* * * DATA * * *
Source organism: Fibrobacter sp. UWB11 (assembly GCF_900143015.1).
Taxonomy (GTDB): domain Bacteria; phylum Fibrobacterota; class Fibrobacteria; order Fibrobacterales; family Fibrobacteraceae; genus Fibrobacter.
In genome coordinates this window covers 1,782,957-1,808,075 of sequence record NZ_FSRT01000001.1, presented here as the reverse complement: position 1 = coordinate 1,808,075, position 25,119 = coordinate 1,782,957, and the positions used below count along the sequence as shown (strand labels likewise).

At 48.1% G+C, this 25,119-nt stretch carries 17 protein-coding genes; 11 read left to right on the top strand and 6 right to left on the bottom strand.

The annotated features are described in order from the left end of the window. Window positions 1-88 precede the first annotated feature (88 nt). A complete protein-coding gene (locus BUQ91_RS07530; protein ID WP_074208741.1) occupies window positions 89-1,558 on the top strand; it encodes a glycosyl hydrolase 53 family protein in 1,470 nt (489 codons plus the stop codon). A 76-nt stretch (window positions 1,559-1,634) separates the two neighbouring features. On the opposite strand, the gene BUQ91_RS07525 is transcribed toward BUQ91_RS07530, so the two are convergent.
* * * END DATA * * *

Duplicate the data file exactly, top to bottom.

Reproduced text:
Source organism: Fibrobacter sp. UWB11 (assembly GCF_900143015.1).
Taxonomy (GTDB): domain Bacteria; phylum Fibrobacterota; class Fibrobacteria; order Fibrobacterales; family Fibrobacteraceae; genus Fibrobacter.
In genome coordinates this window covers 1,782,957-1,808,075 of sequence record NZ_FSRT01000001.1, presented here as the reverse complement: position 1 = coordinate 1,808,075, position 25,119 = coordinate 1,782,957, and the positions used below count along the sequence as shown (strand labels likewise).

At 48.1% G+C, this 25,119-nt stretch carries 17 protein-coding genes; 11 read left to right on the top strand and 6 right to left on the bottom strand.

The annotated features are described in order from the left end of the window. Window positions 1-88 precede the first annotated feature (88 nt). A complete protein-coding gene (locus BUQ91_RS07530; protein ID WP_074208741.1) occupies window positions 89-1,558 on the top strand; it encodes a glycosyl hydrolase 53 family protein in 1,470 nt (489 codons plus the stop codon). A 76-nt stretch (window positions 1,559-1,634) separates the two neighbouring features. On the opposite strand, the gene BUQ91_RS07525 is transcribed toward BUQ91_RS07530, so the two are convergent.